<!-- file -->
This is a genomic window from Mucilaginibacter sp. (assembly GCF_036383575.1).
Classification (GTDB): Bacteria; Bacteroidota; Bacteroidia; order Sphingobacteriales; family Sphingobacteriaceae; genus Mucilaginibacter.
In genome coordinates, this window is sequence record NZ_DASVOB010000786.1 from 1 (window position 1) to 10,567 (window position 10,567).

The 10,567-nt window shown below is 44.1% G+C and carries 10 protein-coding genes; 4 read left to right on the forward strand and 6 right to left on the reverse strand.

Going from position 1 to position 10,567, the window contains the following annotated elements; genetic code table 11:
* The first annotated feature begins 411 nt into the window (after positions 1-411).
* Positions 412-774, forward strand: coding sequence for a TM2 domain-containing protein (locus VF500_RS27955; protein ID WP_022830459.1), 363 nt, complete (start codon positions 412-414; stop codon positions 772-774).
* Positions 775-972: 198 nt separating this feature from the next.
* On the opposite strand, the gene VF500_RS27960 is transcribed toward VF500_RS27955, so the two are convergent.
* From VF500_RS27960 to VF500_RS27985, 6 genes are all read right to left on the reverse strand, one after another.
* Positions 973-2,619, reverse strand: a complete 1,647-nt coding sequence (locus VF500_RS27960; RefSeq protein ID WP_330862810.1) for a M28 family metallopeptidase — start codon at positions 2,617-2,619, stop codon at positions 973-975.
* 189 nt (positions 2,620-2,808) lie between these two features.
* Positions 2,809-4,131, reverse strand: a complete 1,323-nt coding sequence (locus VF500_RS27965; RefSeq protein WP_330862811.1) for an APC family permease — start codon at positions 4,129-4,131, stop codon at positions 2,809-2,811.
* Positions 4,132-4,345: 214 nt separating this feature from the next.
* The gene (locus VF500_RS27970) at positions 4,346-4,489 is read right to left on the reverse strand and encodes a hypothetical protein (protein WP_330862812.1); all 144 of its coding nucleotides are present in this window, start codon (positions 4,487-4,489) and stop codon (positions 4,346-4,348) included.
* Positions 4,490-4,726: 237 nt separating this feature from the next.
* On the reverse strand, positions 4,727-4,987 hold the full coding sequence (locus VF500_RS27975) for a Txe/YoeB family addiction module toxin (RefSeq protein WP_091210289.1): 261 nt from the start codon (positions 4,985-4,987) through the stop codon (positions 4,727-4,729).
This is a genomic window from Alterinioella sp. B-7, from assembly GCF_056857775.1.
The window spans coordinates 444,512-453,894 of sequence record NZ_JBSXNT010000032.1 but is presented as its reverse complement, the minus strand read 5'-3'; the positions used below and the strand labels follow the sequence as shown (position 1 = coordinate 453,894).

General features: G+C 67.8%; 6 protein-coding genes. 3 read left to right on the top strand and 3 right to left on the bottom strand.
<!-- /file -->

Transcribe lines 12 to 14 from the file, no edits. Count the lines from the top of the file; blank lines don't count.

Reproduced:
* 189 nt (positions 2,620-2,808) lie between these two features.
* Positions 2,809-4,131, reverse strand: a complete 1,323-nt coding sequence (locus VF500_RS27965; RefSeq protein WP_330862811.1) for an APC family permease — start codon at positions 4,129-4,131, stop codon at positions 2,809-2,811.
* Positions 4,132-4,345: 214 nt separating this feature from the next.